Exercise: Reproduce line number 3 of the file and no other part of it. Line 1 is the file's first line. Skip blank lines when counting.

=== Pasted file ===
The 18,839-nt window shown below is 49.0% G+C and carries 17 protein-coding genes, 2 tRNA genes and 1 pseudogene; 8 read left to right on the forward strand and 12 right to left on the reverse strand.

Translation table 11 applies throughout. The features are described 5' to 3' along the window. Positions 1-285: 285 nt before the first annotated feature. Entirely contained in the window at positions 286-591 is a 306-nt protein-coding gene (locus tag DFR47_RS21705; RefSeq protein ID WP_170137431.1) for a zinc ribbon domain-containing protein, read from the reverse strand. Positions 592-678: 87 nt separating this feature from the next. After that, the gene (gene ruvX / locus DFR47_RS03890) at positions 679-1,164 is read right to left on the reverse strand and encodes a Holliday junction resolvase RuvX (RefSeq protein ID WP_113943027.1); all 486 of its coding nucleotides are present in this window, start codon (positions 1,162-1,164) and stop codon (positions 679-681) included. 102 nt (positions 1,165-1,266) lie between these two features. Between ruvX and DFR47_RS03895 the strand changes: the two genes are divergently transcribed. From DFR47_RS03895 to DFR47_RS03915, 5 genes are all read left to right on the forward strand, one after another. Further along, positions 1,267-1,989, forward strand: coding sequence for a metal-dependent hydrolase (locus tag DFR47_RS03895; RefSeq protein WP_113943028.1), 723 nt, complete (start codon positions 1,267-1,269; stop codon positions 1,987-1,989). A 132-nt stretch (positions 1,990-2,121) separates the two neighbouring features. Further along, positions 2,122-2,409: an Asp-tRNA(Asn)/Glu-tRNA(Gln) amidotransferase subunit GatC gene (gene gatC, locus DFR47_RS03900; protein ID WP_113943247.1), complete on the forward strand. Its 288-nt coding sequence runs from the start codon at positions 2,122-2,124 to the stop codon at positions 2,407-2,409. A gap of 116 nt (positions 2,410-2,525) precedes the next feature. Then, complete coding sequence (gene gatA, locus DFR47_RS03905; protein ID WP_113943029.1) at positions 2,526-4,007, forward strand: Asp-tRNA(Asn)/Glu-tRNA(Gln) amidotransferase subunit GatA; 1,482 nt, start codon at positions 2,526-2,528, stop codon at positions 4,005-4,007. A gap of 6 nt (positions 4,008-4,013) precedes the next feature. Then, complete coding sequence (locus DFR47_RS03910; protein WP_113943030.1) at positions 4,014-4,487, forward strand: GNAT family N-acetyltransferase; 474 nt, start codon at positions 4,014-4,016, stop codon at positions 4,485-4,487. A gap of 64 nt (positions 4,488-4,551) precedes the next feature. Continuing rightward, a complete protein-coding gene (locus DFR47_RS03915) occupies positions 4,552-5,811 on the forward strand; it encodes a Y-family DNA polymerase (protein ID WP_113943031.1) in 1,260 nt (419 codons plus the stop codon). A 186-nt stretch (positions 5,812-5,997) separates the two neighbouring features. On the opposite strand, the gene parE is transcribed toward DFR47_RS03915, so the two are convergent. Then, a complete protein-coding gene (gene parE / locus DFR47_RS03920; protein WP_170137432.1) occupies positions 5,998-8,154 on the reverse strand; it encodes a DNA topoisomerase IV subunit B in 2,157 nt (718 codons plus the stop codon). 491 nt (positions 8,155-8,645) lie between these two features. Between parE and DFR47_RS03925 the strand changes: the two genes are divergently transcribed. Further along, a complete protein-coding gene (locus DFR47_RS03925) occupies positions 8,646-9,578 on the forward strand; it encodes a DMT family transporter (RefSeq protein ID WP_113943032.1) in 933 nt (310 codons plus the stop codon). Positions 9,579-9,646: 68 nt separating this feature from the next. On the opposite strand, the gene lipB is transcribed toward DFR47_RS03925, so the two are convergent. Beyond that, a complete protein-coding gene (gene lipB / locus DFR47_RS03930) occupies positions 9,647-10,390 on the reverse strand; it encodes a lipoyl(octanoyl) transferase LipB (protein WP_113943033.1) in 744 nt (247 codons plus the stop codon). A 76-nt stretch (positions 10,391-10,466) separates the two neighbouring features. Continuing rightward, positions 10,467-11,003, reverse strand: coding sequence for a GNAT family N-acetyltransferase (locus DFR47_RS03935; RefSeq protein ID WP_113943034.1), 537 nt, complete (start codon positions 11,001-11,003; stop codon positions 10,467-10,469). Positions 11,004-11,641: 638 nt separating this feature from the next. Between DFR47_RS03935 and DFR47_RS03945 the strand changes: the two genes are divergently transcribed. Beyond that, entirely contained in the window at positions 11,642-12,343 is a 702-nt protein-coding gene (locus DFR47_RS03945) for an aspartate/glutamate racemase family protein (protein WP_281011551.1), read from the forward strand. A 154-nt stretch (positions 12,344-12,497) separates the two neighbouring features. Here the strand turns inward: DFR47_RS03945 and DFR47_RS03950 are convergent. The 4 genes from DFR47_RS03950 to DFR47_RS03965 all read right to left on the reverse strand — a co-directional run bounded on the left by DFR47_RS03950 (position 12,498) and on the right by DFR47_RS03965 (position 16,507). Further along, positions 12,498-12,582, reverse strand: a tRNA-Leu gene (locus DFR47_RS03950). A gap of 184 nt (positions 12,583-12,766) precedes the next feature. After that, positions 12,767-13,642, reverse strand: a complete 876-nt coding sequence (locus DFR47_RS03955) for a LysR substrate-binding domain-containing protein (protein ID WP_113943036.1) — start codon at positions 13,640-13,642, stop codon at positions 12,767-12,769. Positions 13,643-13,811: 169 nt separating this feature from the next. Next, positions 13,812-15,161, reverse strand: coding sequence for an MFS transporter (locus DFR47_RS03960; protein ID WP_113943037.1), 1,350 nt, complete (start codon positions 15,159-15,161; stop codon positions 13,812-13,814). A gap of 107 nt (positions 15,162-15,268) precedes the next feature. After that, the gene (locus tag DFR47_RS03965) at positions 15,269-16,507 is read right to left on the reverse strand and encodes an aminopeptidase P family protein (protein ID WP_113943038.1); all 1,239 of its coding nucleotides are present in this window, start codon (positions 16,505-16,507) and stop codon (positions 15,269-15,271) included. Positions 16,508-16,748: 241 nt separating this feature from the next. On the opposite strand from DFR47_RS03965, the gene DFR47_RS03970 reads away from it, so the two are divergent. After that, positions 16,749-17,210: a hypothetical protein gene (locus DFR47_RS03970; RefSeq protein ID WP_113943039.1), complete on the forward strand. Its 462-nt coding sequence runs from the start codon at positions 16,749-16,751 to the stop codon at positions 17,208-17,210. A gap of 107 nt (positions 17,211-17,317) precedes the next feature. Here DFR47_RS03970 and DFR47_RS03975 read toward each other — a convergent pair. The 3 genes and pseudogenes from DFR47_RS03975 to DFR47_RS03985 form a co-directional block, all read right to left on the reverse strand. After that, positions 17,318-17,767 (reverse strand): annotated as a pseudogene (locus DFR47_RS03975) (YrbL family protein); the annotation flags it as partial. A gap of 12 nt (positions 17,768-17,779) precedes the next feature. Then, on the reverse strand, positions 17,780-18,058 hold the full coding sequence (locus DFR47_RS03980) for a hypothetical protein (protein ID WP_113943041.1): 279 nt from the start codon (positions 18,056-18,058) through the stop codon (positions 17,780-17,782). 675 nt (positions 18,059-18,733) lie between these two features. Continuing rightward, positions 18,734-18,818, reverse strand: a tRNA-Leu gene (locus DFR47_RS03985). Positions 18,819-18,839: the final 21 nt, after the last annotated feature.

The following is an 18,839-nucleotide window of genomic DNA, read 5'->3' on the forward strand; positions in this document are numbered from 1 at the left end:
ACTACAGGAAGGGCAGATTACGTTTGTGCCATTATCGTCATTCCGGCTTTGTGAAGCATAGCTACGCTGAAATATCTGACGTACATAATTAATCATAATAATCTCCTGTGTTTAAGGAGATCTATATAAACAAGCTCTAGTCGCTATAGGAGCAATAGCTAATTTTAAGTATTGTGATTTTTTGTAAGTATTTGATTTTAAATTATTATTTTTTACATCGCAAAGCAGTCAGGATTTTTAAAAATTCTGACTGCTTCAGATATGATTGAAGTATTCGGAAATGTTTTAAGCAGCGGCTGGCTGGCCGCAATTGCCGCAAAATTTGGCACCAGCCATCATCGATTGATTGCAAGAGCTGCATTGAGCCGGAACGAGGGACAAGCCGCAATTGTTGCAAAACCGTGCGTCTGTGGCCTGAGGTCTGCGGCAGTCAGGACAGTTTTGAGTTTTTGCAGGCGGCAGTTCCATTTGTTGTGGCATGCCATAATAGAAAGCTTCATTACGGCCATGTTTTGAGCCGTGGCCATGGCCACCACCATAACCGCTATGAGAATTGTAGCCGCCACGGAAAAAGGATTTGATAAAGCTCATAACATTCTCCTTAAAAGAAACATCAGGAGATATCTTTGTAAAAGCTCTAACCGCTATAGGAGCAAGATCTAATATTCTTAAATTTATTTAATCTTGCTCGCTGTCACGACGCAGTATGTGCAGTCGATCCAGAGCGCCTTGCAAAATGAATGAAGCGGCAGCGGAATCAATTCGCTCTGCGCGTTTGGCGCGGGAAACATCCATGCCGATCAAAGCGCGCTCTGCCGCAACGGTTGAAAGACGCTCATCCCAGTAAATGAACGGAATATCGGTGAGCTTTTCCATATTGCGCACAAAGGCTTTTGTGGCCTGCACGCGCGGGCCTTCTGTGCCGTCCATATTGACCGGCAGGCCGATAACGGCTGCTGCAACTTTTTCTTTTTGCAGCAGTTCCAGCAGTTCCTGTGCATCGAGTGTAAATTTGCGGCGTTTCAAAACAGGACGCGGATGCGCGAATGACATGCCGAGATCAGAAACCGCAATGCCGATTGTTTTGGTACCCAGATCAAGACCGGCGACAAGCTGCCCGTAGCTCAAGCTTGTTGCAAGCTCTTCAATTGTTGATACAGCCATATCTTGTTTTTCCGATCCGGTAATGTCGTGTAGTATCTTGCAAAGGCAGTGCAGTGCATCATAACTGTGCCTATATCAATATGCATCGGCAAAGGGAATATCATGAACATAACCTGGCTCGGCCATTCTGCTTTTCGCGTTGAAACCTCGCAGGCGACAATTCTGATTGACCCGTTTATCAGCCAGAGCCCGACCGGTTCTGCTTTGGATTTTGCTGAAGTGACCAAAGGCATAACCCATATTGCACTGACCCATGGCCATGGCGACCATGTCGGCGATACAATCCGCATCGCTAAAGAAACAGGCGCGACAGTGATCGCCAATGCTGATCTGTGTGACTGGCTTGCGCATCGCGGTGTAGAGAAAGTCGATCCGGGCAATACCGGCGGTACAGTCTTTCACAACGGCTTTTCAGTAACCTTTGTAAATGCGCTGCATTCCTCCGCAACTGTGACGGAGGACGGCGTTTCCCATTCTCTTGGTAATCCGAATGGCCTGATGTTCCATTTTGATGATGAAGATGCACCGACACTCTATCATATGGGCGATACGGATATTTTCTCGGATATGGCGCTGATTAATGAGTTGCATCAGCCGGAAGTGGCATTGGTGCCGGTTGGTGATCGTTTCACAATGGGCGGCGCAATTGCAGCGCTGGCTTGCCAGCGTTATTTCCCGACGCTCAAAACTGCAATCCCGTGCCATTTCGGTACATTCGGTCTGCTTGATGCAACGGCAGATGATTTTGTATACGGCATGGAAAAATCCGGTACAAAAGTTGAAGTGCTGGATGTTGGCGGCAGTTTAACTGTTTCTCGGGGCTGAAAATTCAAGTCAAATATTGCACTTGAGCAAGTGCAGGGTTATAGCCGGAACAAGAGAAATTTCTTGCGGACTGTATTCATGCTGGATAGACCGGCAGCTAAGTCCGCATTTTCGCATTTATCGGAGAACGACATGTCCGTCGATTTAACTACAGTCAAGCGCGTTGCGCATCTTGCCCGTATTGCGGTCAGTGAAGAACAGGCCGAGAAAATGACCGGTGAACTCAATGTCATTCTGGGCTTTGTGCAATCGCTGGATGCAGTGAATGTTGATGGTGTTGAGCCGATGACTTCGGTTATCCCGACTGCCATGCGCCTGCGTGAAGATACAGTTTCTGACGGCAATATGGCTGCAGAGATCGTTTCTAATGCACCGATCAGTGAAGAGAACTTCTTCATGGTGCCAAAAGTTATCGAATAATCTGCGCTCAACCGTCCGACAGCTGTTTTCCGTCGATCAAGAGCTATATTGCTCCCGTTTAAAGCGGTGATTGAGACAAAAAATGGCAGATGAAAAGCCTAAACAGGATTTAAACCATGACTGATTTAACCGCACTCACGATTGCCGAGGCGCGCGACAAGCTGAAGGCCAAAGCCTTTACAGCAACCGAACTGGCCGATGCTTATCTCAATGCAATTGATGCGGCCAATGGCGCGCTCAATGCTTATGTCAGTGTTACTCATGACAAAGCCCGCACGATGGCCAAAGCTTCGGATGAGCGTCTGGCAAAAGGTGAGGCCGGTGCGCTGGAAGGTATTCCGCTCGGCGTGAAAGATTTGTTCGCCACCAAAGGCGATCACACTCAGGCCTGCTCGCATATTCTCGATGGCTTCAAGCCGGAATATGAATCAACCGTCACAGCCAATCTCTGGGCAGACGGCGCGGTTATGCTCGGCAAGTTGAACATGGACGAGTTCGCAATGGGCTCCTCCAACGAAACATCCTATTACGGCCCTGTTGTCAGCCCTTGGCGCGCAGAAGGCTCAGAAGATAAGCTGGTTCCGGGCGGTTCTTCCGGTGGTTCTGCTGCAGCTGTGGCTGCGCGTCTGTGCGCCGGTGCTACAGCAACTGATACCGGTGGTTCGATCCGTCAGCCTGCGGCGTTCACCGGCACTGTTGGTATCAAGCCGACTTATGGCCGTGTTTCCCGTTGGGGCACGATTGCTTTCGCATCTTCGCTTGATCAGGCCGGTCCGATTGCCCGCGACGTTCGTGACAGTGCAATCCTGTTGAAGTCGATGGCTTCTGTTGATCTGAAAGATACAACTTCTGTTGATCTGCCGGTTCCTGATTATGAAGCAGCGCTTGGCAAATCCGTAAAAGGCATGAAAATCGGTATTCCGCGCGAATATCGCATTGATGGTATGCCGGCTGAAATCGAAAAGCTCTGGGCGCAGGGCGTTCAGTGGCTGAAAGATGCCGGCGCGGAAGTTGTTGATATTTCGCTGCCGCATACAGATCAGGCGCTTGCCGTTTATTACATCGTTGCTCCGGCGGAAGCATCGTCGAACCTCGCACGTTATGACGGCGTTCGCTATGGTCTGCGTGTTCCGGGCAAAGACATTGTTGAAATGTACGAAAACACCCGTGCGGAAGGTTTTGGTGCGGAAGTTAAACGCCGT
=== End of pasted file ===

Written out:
The following is an 18,839-nucleotide window of genomic DNA, read 5'->3' on the forward strand; positions in this document are numbered from 1 at the left end: